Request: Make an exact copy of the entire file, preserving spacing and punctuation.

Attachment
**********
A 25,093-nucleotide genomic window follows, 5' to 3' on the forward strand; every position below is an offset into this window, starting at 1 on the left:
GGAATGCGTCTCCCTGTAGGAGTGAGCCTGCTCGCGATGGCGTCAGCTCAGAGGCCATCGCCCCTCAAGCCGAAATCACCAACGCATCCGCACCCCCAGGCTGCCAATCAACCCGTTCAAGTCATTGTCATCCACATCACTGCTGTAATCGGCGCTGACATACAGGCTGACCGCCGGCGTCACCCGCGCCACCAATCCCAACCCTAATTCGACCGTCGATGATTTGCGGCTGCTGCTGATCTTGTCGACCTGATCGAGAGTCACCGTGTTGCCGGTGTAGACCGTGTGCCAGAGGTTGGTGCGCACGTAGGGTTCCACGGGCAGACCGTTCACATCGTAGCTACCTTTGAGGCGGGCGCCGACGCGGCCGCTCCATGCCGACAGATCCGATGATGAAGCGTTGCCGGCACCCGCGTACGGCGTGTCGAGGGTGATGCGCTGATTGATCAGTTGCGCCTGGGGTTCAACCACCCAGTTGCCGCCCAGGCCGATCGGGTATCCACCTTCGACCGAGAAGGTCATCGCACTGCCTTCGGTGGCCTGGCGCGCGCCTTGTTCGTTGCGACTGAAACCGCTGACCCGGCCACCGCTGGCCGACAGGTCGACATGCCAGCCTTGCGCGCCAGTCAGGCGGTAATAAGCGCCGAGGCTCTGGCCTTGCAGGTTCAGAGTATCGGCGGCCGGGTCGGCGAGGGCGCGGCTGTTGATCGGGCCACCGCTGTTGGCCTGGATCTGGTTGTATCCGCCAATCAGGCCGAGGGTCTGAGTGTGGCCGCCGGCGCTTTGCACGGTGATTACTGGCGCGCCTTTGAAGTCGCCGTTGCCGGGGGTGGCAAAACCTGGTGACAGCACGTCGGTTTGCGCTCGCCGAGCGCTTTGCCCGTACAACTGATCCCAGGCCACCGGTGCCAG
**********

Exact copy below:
A 25,093-nucleotide genomic window follows, 5' to 3' on the forward strand; every position below is an offset into this window, starting at 1 on the left:
GGAATGCGTCTCCCTGTAGGAGTGAGCCTGCTCGCGATGGCGTCAGCTCAGAGGCCATCGCCCCTCAAGCCGAAATCACCAACGCATCCGCACCCCCAGGCTGCCAATCAACCCGTTCAAGTCATTGTCATCCACATCACTGCTGTAATCGGCGCTGACATACAGGCTGACCGCCGGCGTCACCCGCGCCACCAATCCCAACCCTAATTCGACCGTCGATGATTTGCGGCTGCTGCTGATCTTGTCGACCTGATCGAGAGTCACCGTGTTGCCGGTGTAGACCGTGTGCCAGAGGTTGGTGCGCACGTAGGGTTCCACGGGCAGACCGTTCACATCGTAGCTACCTTTGAGGCGGGCGCCGACGCGGCCGCTCCATGCCGACAGATCCGATGATGAAGCGTTGCCGGCACCCGCGTACGGCGTGTCGAGGGTGATGCGCTGATTGATCAGTTGCGCCTGGGGTTCAACCACCCAGTTGCCGCCCAGGCCGATCGGGTATCCACCTTCGACCGAGAAGGTCATCGCACTGCCTTCGGTGGCCTGGCGCGCGCCTTGTTCGTTGCGACTGAAACCGCTGACCCGGCCACCGCTGGCCGACAGGTCGACATGCCAGCCTTGCGCGCCAGTCAGGCGGTAATAAGCGCCGAGGCTCTGGCCTTGCAGGTTCAGAGTATCGGCGGCCGGGTCGGCGAGGGCGCGGCTGTTGATCGGGCCACCGCTGTTGGCCTGGATCTGGTTGTATCCGCCAATCAGGCCGAGGGTCTGAGTGTGGCCGCCGGCGCTTTGCACGGTGATTACTGGCGCGCCTTTGAAGTCGCCGTTGCCGGGGGTGGCAAAACCTGGTGACAGCACGTCGGTTTGCGCTCGCCGAGCGCTTTGCCCGTACAACTGATCCCAGGCCACCGGTGCCAG